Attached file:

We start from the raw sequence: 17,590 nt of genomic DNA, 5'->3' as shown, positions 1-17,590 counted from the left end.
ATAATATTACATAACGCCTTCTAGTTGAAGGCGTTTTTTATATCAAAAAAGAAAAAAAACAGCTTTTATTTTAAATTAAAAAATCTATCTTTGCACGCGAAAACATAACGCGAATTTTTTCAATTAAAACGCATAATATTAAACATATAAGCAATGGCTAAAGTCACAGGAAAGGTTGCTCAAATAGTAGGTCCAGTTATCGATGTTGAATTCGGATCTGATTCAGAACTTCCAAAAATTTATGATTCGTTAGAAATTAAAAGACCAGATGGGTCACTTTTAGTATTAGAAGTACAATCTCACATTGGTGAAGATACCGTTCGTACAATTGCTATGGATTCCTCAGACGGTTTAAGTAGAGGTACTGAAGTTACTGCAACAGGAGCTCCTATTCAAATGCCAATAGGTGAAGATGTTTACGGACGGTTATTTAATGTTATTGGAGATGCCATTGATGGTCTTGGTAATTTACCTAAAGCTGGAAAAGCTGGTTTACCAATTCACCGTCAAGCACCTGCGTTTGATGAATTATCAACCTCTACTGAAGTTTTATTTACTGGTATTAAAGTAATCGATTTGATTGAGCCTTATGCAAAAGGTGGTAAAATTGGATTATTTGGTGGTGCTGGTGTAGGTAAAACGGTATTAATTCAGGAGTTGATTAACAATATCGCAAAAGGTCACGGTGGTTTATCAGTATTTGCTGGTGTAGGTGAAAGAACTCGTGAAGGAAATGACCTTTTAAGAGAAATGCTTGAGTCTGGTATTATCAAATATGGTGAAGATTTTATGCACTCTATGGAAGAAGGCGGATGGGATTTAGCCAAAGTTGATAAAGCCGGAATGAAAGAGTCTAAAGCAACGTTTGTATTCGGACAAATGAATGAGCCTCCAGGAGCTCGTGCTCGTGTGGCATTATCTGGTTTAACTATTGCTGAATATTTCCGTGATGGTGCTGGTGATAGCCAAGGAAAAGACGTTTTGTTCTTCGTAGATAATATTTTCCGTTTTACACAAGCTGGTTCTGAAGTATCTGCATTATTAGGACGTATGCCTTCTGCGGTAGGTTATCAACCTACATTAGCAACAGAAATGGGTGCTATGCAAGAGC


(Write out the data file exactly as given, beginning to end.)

We start from the raw sequence: 17,590 nt of genomic DNA, 5'->3' as shown, positions 1-17,590 counted from the left end.
ATAATATTACATAACGCCTTCTAGTTGAAGGCGTTTTTTATATCAAAAAAGAAAAAAAACAGCTTTTATTTTAAATTAAAAAATCTATCTTTGCACGCGAAAACATAACGCGAATTTTTTCAATTAAAACGCATAATATTAAACATATAAGCAATGGCTAAAGTCACAGGAAAGGTTGCTCAAATAGTAGGTCCAGTTATCGATGTTGAATTCGGATCTGATTCAGAACTTCCAAAAATTTATGATTCGTTAGAAATTAAAAGACCAGATGGGTCACTTTTAGTATTAGAAGTACAATCTCACATTGGTGAAGATACCGTTCGTACAATTGCTATGGATTCCTCAGACGGTTTAAGTAGAGGTACTGAAGTTACTGCAACAGGAGCTCCTATTCAAATGCCAATAGGTGAAGATGTTTACGGACGGTTATTTAATGTTATTGGAGATGCCATTGATGGTCTTGGTAATTTACCTAAAGCTGGAAAAGCTGGTTTACCAATTCACCGTCAAGCACCTGCGTTTGATGAATTATCAACCTCTACTGAAGTTTTATTTACTGGTATTAAAGTAATCGATTTGATTGAGCCTTATGCAAAAGGTGGTAAAATTGGATTATTTGGTGGTGCTGGTGTAGGTAAAACGGTATTAATTCAGGAGTTGATTAACAATATCGCAAAAGGTCACGGTGGTTTATCAGTATTTGCTGGTGTAGGTGAAAGAACTCGTGAAGGAAATGACCTTTTAAGAGAAATGCTTGAGTCTGGTATTATCAAATATGGTGAAGATTTTATGCACTCTATGGAAGAAGGCGGATGGGATTTAGCCAAAGTTGATAAAGCCGGAATGAAAGAGTCTAAAGCAACGTTTGTATTCGGACAAATGAATGAGCCTCCAGGAGCTCGTGCTCGTGTGGCATTATCTGGTTTAACTATTGCTGAATATTTCCGTGATGGTGCTGGTGATAGCCAAGGAAAAGACGTTTTGTTCTTCGTAGATAATATTTTCCGTTTTACACAAGCTGGTTCTGAAGTATCTGCATTATTAGGACGTATGCCTTCTGCGGTAGGTTATCAACCTACATTAGCAACAGAAATGGGTGCTATGCAAGAGC